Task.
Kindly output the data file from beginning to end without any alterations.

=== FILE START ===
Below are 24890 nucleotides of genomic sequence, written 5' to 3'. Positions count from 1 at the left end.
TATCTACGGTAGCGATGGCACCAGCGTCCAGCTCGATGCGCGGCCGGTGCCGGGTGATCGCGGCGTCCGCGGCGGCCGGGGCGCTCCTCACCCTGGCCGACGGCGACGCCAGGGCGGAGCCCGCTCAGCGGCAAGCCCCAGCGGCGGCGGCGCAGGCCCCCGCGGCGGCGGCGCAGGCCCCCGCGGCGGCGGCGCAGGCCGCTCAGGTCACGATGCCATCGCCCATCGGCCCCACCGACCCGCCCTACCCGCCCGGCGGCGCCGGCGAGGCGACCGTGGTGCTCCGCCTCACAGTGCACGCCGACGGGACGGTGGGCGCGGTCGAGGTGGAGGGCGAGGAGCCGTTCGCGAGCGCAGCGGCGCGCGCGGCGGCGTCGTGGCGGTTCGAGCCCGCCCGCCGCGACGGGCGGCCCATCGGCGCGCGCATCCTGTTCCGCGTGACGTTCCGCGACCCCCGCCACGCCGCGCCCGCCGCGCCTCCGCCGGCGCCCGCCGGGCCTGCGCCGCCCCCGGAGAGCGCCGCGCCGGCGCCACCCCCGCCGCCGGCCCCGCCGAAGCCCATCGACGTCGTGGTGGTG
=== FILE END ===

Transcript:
Below are 24890 nucleotides of genomic sequence, written 5' to 3'. Positions count from 1 at the left end.
TATCTACGGTAGCGATGGCACCAGCGTCCAGCTCGATGCGCGGCCGGTGCCGGGTGATCGCGGCGTCCGCGGCGGCCGGGGCGCTCCTCACCCTGGCCGACGGCGACGCCAGGGCGGAGCCCGCTCAGCGGCAAGCCCCAGCGGCGGCGGCGCAGGCCCCCGCGGCGGCGGCGCAGGCCCCCGCGGCGGCGGCGCAGGCCGCTCAGGTCACGATGCCATCGCCCATCGGCCCCACCGACCCGCCCTACCCGCCCGGCGGCGCCGGCGAGGCGACCGTGGTGCTCCGCCTCACAGTGCACGCCGACGGGACGGTGGGCGCGGTCGAGGTGGAGGGCGAGGAGCCGTTCGCGAGCGCAGCGGCGCGCGCGGCGGCGTCGTGGCGGTTCGAGCCCGCCCGCCGCGACGGGCGGCCCATCGGCGCGCGCATCCTGTTCCGCGTGACGTTCCGCGACCCCCGCCACGCCGCGCCCGCCGCGCCTCCGCCGGCGCCCGCCGGGCCTGCGCCGCCCCCGGAGAGCGCCGCGCCGGCGCCACCCCCGCCGCCGGCCCCGCCGAAGCCCATCGACGTCGTGGTGGTG